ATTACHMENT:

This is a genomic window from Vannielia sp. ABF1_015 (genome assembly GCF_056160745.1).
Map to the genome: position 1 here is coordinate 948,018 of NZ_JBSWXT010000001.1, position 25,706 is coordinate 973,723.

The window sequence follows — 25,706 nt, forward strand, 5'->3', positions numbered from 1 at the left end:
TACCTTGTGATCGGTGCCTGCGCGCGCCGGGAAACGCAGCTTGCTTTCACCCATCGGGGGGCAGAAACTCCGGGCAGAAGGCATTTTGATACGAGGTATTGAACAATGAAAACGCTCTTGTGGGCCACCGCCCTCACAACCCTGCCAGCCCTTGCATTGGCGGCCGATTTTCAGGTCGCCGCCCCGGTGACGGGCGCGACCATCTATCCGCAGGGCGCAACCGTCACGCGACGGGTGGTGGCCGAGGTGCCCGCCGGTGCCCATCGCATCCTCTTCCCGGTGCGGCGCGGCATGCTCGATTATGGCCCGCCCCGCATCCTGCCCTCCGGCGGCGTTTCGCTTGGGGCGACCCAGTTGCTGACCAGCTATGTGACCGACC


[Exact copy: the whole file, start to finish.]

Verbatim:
This is a genomic window from Vannielia sp. ABF1_015 (genome assembly GCF_056160745.1).
Map to the genome: position 1 here is coordinate 948,018 of NZ_JBSWXT010000001.1, position 25,706 is coordinate 973,723.

The window sequence follows — 25,706 nt, forward strand, 5'->3', positions numbered from 1 at the left end:
TACCTTGTGATCGGTGCCTGCGCGCGCCGGGAAACGCAGCTTGCTTTCACCCATCGGGGGGCAGAAACTCCGGGCAGAAGGCATTTTGATACGAGGTATTGAACAATGAAAACGCTCTTGTGGGCCACCGCCCTCACAACCCTGCCAGCCCTTGCATTGGCGGCCGATTTTCAGGTCGCCGCCCCGGTGACGGGCGCGACCATCTATCCGCAGGGCGCAACCGTCACGCGACGGGTGGTGGCCGAGGTGCCCGCCGGTGCCCATCGCATCCTCTTCCCGGTGCGGCGCGGCATGCTCGATTATGGCCCGCCCCGCATCCTGCCCTCCGGCGGCGTTTCGCTTGGGGCGACCCAGTTGCTGACCAGCTATGTGACCGACC